Both Polish and foreign guests organize visit in the region itself. They very rarely (3% for Polish guests, 12-20% for foreigners) visits were organized by tour operators.

Foreign guests prefer hotels (87,1% of guests in 2005) in contrast to Polish guests who prefer staying in friends or family house. Apart from hotels, in the Wielkopolska there are many other types of accommodation for tourists. In 2005 there was not reliable data presenting that market, but based on questionnaire done by The Institute of Tourism it was evaluated that in the Wielkopolska there were 5,4% of all beds in agritourism in Poland and 1,4% of beds for stay in private houses in Poland. According to Central Statistical Office the structure of collective tourist accommodation establishments change from different, small size and diversified forms into hotel.

Table 1 Collective tourist accommodation establishments in the Wielkopolska 2000 – 2009

Specification 2000 2005 2008 2009
Facilities 615 530 540 547
of which hotels 79 125 162 180


Table 2 Collective tourist accommodation establishments in Poznań 2008 – 2010



2008 2009 2010
Total 532 704 496 286 582 975
of which foreigners 159 472 153 484 163 071

Source: Biuletyn Statystyczny Poznań (Statistical Bulletin Poznań), Urząd Statystyczny w Poznaniu, IV kwartał 2010, p.72

Season for tourism in the Wielkopolska starts in May and is finished in October. In 2005, 64,9% of all guests visited the region that period.

The most attractive point in the Wielkopolska is Poznań, of course. In 2005, 434 000 people visited that city (165 700 of them were foreigners).

Second important market in tourism industry is catering. In 2004, catering base consist of 6840 places, 940 restaurants in it. Other types of that activity were: bars, cafeterias, and canteens.

Table 3 Catering in Poznań 2000 – 2009

Specification 2000 2005 2008 2009
Numbers of 



639 829 932 897
of which 


242 326 406 371


Based on data from Department of Sport and Tourism of Marshal Office, in the Wielkopolska tourists could use 84 sport halls, 2 halls for gymnastics and 37 courts, 6 stadiums, 38 swimming pools (in halls), 33 open swimming pools, 69 natural swimming pools, 5 rinks, 1 springboard and 2 toboggans, 496 tennis courts, etc.

The structure of tourism market form organizational perspective and based on data from 2006, consisted on 216 travel agencies (1,8 travel agency per 10 000 population). In the Strategy there was not detailed data about institutions offering tourist information as a services. There was only a general description and list of the most popular information points like: The Centre of Tourism Information in Poznań, The Centre of City Information and few more other. As additional institution, presented in the strategy, supporting tourism market were cinemas (49), theatres (11), concert halls (2) and culture centers (312).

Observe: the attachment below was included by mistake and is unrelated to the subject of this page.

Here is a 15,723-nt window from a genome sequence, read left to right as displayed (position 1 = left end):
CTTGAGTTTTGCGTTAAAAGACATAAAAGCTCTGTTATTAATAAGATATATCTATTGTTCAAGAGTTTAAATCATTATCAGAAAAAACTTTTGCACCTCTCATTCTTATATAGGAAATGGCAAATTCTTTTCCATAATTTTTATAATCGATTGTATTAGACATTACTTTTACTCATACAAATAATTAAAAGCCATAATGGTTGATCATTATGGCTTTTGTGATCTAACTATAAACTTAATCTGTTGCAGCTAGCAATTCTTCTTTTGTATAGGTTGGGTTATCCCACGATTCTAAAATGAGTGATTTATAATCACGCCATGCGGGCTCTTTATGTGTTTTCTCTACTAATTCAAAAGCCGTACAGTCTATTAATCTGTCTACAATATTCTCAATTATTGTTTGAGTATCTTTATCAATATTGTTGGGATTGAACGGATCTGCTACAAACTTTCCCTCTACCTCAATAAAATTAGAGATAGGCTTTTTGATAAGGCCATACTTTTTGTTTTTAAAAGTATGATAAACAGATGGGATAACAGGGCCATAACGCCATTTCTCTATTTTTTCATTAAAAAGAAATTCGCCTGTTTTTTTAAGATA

Important part tourism market belong to NGO’s (local societies, foundations, etc.). Those institutions organize and support a lot of events promoting local tourism, agritourism, culture, food, habits, etc.

Analyzing types of tourism activity in the Wielkopolska authors of strategy pointed few the most common one, that are: hiking tours (focused on nature and history), qualified tours (active, sport focused), leisure tourism, agritourism, business tourism and transit (mostly cars). In all above mentioned categories the Wielkopolska was market as very attractive. First, because of forests, palaces, churches, museum, etc. Secondly, because of incredibly good conditions for: cycling, kayak tourism, motorboat activity, sailing, horse riding, hunting and aerotourism.

Summarizing all conclusions presented by authors of the strategy focused on particular fields of improvement, i.e. stocktaking of tourism attractions of the Wielkopolska, agritourism development, activisation of qualified tours, expansion of tourist routes, increase quantity of hotels and catering companies, increase quantity of sport halls and other places, activate promotion of the region, develop tourist information base.

All above directions were put in order as strategic goals divided into strategic fields that were:

  1. tourist product,
  2. natural and cultural values,
  3. space management,
  4. marketing and promotion
  5. human resources,
  6. organizational structures.

For the purpose of the paper, very interesting is fifth field (Human resources; with Priority No.5: Development of social activity and personnel) that consist of  3 strategic goals and additionally for operational goals: